Theorizing about Conspiracies

Theory, Hypothesis and Conspiracy

Most people do not know what a theory is, what a conspiracy is, but they do have a hypothesis of what a conspiracy theorist is.

First, what is the difference between these terms?

Fact: An observation about the world around us

Hypothesis: A proposed explanation for a phenomenon made as a starting point for further investigation. An assumption based on facts but is yet not proven to have any value. A hypothesis can be tested and if found to match scientific criteria, we can use the hypothesis as a foundation for theory.

Theory: Is a well-substantiated explanation acquired through the scientific method and repeatedly tested and confirmed through observation and experimentation. We use theories to establish how thing are.

Predictions: Based on the theory we can make predictions about the future

Law:  A statement based on repeated experimental observations that describes some phenomenon of nature. Newtons Law of Universal Gravitation (but the Why gravity happen is The theory of Gravity). Other laws are laws of thermodynamics, Boyle’s law of gasses.

If a law were ever to be shown false, any science built on that law would also be wrong.

Quantum Mechanics:         Questions many theories

hypothesis (n.)

1590s, “a particular statement;” 1650s, “a proposition, assumed and taken for granted, used as a premise,” from Middle French hypothese and directly from Late Latin hypothesis, from Greek hypothesis “base, groundwork, foundation,” hence in extended use “basis of an argument, supposition,” literally “a placing under,” from hypo- “under” (see hypo-) + thesis “a placing, proposition” (from reduplicated form of PIE root *dhe- “to set, put”). A term in logic; narrower scientific sense is from 1640s.

theory (n.)

1590s, “conception, mental scheme,” from Late Latin theoria (Jerome), from Greek theōria “contemplation, speculation; a looking at, viewing; a sight, show, spectacle, things looked at,” from theōrein “to consider, speculate, look at,” from theōros “spectator,” from thea “a view” (see theater) + horan “to see,” which is possibly from PIE root *wer- (3) “to perceive.”

Well known theories: Einstein’s General Relativity theory, Darwin’s theory of evolution, the germ theory of disease, economic theory, scientific theory, music theory, etc. etc.

Remember; The speed of light is based on a theory and is limited within the theory. Hence the calculation of the actual point of time when the Big Bang happened never adds up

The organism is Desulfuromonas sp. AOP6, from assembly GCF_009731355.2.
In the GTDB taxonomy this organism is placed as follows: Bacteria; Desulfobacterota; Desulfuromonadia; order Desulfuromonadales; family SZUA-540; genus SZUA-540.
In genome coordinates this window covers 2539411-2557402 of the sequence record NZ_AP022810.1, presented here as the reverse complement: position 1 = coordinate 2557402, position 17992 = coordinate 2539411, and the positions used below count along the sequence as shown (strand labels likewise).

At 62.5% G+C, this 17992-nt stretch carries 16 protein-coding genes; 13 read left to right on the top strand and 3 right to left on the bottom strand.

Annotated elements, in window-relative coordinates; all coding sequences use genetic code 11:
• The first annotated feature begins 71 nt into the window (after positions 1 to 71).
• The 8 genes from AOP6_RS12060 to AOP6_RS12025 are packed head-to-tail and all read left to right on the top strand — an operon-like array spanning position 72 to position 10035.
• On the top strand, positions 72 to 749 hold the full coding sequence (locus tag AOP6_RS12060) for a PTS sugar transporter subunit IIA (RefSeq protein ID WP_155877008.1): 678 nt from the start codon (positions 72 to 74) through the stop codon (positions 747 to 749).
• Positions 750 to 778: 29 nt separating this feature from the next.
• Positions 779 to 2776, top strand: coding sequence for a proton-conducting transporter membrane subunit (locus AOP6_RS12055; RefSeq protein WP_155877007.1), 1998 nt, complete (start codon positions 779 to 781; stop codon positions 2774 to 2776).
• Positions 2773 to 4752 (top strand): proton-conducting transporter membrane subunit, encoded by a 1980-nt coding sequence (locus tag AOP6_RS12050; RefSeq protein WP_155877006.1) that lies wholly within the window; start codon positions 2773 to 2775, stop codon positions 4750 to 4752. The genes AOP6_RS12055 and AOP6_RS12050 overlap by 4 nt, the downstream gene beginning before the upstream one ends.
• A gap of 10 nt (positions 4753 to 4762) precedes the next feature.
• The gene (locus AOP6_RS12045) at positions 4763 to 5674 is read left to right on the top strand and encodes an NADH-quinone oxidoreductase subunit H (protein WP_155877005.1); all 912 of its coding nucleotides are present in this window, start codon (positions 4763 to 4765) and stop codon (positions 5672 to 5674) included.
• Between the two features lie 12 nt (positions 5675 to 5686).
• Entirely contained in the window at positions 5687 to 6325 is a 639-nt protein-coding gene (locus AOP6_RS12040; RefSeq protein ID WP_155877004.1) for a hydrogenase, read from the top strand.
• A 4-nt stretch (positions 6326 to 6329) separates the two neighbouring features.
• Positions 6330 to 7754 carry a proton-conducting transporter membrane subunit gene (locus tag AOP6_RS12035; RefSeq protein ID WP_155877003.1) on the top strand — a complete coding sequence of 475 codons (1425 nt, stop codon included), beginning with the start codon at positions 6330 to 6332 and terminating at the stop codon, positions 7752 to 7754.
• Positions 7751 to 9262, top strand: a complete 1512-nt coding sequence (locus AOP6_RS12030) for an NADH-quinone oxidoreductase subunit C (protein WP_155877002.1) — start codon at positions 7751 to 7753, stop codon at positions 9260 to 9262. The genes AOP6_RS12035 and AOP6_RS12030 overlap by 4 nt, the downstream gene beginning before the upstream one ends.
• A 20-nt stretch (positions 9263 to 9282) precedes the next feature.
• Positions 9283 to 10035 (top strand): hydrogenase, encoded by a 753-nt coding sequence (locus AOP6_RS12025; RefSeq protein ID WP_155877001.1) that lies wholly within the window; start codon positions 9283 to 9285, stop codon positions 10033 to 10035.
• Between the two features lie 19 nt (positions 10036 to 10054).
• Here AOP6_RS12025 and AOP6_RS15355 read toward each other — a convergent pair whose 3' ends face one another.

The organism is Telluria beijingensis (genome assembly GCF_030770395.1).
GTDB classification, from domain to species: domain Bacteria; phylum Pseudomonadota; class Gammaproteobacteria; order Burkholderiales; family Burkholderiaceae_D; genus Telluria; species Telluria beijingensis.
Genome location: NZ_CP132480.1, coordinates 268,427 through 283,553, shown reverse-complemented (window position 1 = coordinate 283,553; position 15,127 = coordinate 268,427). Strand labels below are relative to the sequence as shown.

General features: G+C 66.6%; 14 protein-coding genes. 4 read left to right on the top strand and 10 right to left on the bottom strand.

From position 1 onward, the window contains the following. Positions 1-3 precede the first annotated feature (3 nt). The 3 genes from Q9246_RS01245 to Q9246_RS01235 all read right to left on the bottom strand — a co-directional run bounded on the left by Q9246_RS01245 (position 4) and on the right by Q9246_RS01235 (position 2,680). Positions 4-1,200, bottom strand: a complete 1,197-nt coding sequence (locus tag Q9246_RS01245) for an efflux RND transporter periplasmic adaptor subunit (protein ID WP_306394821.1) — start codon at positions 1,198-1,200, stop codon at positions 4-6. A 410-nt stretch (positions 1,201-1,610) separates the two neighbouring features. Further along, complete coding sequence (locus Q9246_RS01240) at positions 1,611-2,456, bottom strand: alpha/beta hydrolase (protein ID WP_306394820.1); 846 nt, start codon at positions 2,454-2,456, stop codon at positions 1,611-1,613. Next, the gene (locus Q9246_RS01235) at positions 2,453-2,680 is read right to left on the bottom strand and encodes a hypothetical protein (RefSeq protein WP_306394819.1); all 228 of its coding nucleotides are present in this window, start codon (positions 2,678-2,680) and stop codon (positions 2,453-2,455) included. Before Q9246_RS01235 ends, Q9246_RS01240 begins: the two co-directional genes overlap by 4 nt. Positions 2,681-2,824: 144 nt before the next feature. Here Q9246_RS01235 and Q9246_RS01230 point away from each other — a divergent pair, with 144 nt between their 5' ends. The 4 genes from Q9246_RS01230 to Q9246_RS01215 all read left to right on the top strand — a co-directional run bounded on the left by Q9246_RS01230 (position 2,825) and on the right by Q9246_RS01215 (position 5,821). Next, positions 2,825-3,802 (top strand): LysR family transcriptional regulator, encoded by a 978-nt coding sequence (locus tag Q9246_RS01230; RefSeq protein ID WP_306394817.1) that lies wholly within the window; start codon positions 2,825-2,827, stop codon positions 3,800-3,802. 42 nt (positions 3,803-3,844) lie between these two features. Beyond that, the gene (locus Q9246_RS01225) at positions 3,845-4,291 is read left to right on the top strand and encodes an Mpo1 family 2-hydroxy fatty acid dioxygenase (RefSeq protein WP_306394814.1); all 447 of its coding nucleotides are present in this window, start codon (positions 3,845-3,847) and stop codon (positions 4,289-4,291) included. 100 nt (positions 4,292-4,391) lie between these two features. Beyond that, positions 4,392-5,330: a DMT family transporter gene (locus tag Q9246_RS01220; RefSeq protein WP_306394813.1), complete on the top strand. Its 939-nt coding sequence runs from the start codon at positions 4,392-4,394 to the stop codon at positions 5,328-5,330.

conspiracy (n.)

mid-14c., “a plotting of evil, unlawful design; a combination of persons for an evil purpose,” from Anglo-French conspiracie, Old French conspiracie “conspiracy, plot,” from Latin conspirationem (nominative conspiratio) “agreement, union, unanimity,” noun of action from past-participle stem of conspirare “to agree, unite, plot,” literally “to breathe together” (see conspire).

Earlier in same sense was conspiration (early 14c.), from French conspiration (13c.), from Latin conspirationem. An Old English word for it was facengecwis.

Taken from :


The following five elements are generally required to prove the tort of civil conspiracy:

• There are two or more persons involved.
• The defendants have an unlawful objective.
• The defendants come to an agreement on the objective or means to achieve the objective.
• The defendants commit one or more overt acts in furtherance of the conspiracy.
• The defendants’ actions result in causing an injury or damages to the plaintiff.

Examples from US law:

  • Conspiracy to commit libel
  • Conspiracy to commit felony
  • Conspiracy to defraud
  • Conspiracy to distribute (drug crime)

We can conclude that the conspirators of a conspiracy are the ones deserving the attention and consequences. Those who are merely making a hypothesis about a conspiracy should be free to ask questions.

We can also conclude that to be a “conspiracy theorist” requires high analytical and research skills with application of scientific methodology to their research and subsequent theory.